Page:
August 2, 2019
JEP in the classroom
The AEA interviews managing editor Tim Taylor about helping college professors find articles for their syllabuses.
The AEA has launched a new feature for JEP articles in the classroom.
A lot of economics research can only be read by someone with a PhD.
But the papers in the Journal of Economic Perspectives are written for a different audience. Some readers haven’t graduated college yet, and managing editor Tim Taylor wants to attract more of them.
In the Summer issue of JEP, Taylor lays out an initiative to make it easier for college professors to use JEP articles in the classroom. The key feature is a page on the AEA website where professors can find articles, organized by subject, that might make a useful addition to their syllabuses. It’s based on the results of a wide-ranging survey of professors conducted over the past year. In addition to highlighting popular papers, Taylor said the survey yielded some surprising feedback. And he hopes the effort will convince more teachers to bring JEP into their lessons.
Taylor spoke with Chris Fleisher and Tyler Smith of the AEA about the initiative and his hopes for it going forward. An edited transcript of that conversation is below and a longer audio version can be heard by clicking on the media player below.
Chris Fleisher: Last year you solicited feedback on how JEP articles were being used in the classroom. Why did you want to do this?
Timothy Taylor: We had gotten a paper from someone who said they had a class where they used the Journal of Economic Perspectives as all of the readings for the class. . . . We wondered how many other people were using articles. So we sent out a couple of email blasts through the AEA, requesting people who are using JEP in the classroom to send us an article. That was the beginning of it all.
Tyler Smith: How were these papers being worked into teachers' syllabuses?
Taylor: It was a mixture really. Some people just sent in a health economics paper they used. . . . Other people said they taught a junior seminar where they were trying to get students up to speed on doing research and there were twenty-five papers on their syllabus and fifteen were from JEP. It was really wide array of uses and possibilities.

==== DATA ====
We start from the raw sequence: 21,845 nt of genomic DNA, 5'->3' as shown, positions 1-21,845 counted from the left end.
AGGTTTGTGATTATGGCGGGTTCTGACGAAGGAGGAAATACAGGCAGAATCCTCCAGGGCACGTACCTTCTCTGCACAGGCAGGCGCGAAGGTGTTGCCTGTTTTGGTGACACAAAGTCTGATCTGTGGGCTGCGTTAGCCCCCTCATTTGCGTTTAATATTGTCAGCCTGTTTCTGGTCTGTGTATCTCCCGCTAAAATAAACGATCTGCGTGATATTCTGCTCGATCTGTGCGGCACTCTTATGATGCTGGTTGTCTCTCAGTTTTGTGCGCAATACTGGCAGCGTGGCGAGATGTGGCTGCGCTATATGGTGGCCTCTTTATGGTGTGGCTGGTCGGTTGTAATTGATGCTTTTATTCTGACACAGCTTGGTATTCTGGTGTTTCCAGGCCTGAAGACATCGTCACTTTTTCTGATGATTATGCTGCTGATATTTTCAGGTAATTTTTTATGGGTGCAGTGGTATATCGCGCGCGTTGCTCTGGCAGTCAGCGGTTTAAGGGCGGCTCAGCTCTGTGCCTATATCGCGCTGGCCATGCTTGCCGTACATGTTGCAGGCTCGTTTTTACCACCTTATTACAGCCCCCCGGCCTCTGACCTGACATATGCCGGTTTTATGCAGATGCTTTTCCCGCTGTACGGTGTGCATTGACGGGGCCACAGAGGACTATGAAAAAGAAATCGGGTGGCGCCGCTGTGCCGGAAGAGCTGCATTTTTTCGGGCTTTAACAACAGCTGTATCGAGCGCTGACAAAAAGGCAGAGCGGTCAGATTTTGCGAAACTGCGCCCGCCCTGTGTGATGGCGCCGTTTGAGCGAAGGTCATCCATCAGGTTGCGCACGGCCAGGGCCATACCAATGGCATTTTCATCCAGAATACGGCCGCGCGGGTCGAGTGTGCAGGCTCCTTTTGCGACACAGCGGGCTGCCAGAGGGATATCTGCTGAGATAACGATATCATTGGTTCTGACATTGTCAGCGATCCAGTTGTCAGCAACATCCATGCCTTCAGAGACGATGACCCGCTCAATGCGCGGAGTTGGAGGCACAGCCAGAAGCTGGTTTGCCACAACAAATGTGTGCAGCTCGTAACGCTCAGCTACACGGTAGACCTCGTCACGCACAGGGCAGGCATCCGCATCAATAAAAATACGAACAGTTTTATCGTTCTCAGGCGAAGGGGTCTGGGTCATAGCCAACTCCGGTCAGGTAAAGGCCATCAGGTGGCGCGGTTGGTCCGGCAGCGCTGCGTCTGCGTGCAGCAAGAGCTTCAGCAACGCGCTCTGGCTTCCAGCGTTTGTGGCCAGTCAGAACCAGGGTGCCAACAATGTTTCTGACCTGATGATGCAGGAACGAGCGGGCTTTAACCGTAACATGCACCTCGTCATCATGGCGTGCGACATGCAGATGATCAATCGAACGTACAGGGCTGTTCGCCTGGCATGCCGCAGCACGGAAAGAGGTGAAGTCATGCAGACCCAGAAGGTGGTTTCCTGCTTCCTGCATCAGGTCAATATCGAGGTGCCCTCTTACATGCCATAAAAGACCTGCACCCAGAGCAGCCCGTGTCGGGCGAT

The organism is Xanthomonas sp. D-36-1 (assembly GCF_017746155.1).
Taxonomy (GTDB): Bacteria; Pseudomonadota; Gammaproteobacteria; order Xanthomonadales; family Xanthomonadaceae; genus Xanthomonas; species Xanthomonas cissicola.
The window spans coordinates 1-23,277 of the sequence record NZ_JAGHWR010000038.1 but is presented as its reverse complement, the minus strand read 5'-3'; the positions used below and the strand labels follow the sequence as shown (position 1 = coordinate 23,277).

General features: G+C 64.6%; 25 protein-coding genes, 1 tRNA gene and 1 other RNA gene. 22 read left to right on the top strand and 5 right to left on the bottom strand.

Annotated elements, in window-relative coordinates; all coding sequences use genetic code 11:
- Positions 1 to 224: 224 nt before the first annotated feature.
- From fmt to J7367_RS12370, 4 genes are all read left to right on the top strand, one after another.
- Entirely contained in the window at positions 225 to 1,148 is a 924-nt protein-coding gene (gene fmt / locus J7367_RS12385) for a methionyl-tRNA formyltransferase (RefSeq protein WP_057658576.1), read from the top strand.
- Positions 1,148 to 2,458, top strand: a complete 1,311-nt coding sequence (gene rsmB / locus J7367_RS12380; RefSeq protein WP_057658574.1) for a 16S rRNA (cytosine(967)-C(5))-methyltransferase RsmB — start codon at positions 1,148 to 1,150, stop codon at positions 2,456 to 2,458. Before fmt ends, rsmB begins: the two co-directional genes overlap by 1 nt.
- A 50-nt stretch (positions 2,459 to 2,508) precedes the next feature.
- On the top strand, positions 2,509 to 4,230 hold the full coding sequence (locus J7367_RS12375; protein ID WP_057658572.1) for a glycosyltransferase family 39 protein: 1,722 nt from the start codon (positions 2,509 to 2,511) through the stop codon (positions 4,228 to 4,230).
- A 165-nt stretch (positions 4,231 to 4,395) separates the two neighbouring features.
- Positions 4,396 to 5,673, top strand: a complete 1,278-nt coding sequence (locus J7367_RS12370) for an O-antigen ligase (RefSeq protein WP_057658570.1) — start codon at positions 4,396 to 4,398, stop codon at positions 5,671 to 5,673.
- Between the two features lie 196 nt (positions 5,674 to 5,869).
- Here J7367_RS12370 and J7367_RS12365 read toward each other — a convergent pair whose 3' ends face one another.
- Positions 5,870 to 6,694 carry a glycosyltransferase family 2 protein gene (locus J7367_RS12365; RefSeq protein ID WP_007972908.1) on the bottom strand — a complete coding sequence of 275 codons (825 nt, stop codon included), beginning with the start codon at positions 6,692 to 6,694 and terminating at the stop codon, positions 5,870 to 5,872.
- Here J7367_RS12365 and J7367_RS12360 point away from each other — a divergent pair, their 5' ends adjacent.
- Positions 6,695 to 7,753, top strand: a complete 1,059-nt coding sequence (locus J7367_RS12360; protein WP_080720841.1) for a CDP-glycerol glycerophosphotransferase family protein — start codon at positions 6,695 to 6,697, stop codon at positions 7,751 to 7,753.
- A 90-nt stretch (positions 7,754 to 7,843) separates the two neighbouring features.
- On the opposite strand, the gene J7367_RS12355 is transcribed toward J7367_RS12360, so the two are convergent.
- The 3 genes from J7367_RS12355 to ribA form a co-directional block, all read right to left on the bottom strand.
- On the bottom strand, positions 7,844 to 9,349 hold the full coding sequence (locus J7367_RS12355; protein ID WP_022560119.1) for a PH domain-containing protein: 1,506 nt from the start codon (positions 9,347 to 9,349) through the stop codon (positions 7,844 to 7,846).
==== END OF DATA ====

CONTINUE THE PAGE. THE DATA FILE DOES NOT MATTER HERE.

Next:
Smith: So this covers everything from game theory to what's happening in China, right?
Taylor: We categorized it into about thirty-three categories. Which sounds like a lot, but once you start listing all the possible uses of different courses that people teach, it turns out that there are a lot of them out there. And as you said, from game theory to China to Japan to pure macro or financial markets or money and banking. . . . Our notion was that we could make this available to AEA members and AEA members who are teaching a course could just jump to the course they were looking at and they'd get some suggestions. It's not going to be a syllabus. It's not going to be a reading list.
Fleisher: When do you expect this to appear on the AEA website and when would you like people to start using it?
Taylor: People who see the Summer 2019 issue of the journal will find in the back a little six-page article where I describe what we did. And then there's a link . . . that takes you to a page on the AEA website where the front page has these thirty-three different categories where we divided up the articles.
Fleisher: Is this something that you envision being updated? How do you see this being used going forward?
Taylor: Our sense is that we'll see what happens. If people send us a bunch of things and say you should add this, that, and the other, well, we may just go ahead and add it. . . . On the other side, it might be that we don't hear much right now, but in about five years, maybe we could do the whole exercise again.
Fleisher: For teachers who are not using JEP in the classroom, what would you say to them to convince them to start?
Taylor: I guess what I would say is that literally hundreds of your fellow faculty members think it's a good idea and so that might be worth your consideration. . . . And many of those people who wrote in said the articles were pitched at just about the right level for their undergraduates. . . . Given that it's a good match for the students of hundreds of faculty members across an extremely broad range of institutions, it's worth a look. We've simplified the looking process. You don't have to go through the back issues. You just have to go to this website and check it out.
The "JEP in the Classroom" page can be found on the AEA website here: https://www.aeaweb.org/journals/jep/classroom. Music in the audio is by Podington Bear. Also, we're interested in how you use AEA Research Highlights. Please share feedback and tell us what you'd like to see by taking this quick survey. It should only take a minute or two.